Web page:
This is the first article in a two-part series
Recent developments in Detroit have renewed interest in municipal bankruptcy proceedings and the reasons that brought that city to its present financial situation.
In a court hearing Wednesday, an attorney for the city – which filed for Chapter 9 status in July --- contended that without the protection of bankruptcy to enable it to restructure its $18 billion in debt, nearly two-thirds of every dollar of taxpayer money would go to cover debt and other expenses. But the bankruptcy status would also enable the city to cut pensions for thousands of people, prompting protests by crowds gathered outside the courthouse.
Chapter 9 of the Bankruptcy Code concerns the reorganization of municipalities, including counties, school districts, authorities, etc. This code is unique when compared to bankruptcy law for private corporations. Corporations can declare bankruptcy -- usually Chapter 11 of the code -- but municipalities cannot be liquidated and judges cannot force municipalities to take specific actions, principally because the U.S. Constitution sets limits on the judiciary’s power over municipalities.
Although Detroit is the country’s largest Chapter 9 bankruptcy case, there have been other recent examples of local governments filing for Chapter 9. In California, principally as a result of the long recession and foreclosures caused by the subprime mortgage crisis, a number of high-profile municipalities, including Stockton, Vallejo and San Bernardino, have gone through or are going through the process. Although different in charter, another recent classic case is Jefferson County, Alabama, which defaulted on sewer construction bonds -- and previously in 1994, the Orange County, CA, situation where the county sustained investment losses triggered by interest rate speculation that plunged the affluent county into bankruptcy. (1)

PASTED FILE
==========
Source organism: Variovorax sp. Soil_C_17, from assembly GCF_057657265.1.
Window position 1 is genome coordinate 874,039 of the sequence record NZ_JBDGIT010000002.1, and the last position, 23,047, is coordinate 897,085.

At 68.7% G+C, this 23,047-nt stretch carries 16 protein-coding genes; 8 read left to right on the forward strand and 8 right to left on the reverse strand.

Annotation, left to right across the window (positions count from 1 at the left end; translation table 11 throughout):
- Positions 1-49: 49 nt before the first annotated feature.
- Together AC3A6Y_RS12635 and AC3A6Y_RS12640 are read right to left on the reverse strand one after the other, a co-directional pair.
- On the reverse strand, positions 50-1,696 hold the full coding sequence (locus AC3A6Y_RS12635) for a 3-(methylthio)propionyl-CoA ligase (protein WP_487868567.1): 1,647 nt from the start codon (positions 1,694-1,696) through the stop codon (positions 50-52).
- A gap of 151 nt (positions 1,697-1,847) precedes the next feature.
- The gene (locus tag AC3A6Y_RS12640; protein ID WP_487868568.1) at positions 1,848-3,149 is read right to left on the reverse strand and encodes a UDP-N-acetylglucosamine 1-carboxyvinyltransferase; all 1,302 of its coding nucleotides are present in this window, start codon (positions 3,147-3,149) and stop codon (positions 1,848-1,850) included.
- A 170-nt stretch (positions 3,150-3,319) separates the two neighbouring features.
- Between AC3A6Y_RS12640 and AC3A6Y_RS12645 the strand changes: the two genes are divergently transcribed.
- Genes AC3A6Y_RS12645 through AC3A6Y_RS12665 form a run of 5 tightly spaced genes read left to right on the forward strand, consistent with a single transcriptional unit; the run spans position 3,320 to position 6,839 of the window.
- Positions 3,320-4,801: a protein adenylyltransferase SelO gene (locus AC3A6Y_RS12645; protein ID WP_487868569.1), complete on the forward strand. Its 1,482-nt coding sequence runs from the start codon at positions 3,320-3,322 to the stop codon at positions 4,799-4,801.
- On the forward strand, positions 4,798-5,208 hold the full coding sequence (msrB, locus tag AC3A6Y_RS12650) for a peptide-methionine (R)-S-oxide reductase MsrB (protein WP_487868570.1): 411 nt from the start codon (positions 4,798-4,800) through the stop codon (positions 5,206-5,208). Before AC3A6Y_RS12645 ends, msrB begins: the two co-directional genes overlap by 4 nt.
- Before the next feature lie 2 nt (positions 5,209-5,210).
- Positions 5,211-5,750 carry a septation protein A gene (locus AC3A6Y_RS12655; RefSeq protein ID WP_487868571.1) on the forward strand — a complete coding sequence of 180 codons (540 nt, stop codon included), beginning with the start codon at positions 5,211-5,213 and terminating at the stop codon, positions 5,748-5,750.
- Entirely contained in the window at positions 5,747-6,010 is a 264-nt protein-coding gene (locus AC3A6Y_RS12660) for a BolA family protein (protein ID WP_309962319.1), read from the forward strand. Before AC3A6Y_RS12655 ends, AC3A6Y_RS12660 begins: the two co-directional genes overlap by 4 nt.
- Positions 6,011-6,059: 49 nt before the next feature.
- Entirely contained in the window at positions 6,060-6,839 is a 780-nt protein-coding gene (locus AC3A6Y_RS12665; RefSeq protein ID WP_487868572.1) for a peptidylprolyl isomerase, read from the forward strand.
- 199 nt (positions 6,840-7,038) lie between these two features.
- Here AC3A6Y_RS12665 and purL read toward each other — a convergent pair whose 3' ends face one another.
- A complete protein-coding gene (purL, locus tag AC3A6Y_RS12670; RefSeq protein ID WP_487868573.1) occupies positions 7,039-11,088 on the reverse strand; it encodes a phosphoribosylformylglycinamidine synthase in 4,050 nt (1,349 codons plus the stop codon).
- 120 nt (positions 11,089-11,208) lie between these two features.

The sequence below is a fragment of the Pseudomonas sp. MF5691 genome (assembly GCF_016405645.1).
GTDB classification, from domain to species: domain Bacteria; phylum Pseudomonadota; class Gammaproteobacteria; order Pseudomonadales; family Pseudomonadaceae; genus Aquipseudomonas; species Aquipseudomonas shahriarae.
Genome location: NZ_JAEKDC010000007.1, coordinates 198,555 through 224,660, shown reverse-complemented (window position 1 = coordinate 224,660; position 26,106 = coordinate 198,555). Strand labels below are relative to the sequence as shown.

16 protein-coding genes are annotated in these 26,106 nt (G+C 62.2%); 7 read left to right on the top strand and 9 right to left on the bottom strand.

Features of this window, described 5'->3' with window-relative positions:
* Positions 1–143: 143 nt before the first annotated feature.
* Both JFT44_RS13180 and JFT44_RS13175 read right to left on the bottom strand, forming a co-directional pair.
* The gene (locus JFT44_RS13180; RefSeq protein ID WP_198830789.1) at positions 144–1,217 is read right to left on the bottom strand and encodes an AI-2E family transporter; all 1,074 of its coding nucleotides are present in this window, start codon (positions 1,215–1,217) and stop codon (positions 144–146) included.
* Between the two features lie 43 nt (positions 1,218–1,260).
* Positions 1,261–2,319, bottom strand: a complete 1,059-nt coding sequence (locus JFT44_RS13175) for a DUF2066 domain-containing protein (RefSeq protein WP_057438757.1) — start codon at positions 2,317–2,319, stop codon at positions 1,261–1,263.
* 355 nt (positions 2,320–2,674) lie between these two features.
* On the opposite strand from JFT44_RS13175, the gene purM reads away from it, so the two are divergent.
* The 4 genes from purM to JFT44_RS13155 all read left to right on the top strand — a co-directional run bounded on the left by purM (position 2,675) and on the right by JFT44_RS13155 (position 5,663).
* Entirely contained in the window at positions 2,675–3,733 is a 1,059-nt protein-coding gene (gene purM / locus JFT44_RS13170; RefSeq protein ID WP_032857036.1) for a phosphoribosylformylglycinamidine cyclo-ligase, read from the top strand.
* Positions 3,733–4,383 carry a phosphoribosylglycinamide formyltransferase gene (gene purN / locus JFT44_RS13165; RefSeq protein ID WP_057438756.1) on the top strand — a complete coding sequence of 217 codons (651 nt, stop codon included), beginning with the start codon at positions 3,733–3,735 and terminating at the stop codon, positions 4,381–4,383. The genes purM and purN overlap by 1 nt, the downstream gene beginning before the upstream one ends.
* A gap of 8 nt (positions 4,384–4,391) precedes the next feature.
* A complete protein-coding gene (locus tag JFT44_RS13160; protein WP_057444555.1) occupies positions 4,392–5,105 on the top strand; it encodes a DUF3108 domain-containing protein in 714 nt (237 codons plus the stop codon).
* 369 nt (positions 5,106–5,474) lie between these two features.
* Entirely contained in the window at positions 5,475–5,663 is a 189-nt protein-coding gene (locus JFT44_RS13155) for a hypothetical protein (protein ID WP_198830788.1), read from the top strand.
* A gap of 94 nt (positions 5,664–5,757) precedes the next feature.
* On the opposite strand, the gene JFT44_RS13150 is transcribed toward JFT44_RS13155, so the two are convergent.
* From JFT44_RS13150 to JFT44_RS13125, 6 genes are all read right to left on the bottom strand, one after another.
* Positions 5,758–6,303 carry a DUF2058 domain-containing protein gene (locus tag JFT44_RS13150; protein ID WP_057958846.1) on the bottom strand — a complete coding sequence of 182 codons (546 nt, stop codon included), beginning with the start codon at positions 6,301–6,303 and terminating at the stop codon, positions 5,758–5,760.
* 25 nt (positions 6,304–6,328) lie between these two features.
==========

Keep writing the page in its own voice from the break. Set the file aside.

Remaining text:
The principal role of judges in municipal bankruptcy is to decide if a municipality is eligible, approve its plan to adjust its debts, and verify that the plan was properly implemented. The judge, for example, cannot interfere with the operation of the debtor. Municipalities have less leverage in restructuring their organization than corporations. Municipalities, for example cannot typically sell assets, but they can negotiate how debt is restructured, including how its bonded debt, pension obligation, and other contractual commitments can be adjusted. (2)
It is not the intent of this paper to analyze bankruptcy actions but rather to suggest that more careful oversight by state governments could have negated these drastic actions. Many states, including very large ones, such as California and Texas, have no laws or processes that provide adequate oversight and intervention to limit fiscal distress that could lead municipalities into declaring bankruptcy. (3)
Most students of municipal finance would acknowledge that New Jersey has some of the country’s most distressed municipalities, including Camden, Trenton and Newark. Yet none of these municipalities or any of the other 1,500 jurisdictions (including municipalities, school districts, counties and authorities) in the state approaches the need to declare bankruptcy. Why is that?
One answer is that New Jersey has one of the most significant set of laws, budgetary tools and overall state oversight programs, including aid funds from the state, to monitor local government finance –and, when necessary, actually ‘take over’ a municipality experiencing severe financial stress.
This paper will review the overall structure and nature of the state government in New Jersey and its local governments; analyze the laws and processes that provide the state with extensive oversight authority; and finally discuss some specific measures and recent actions that have further limited fiscal stress at the local level of government.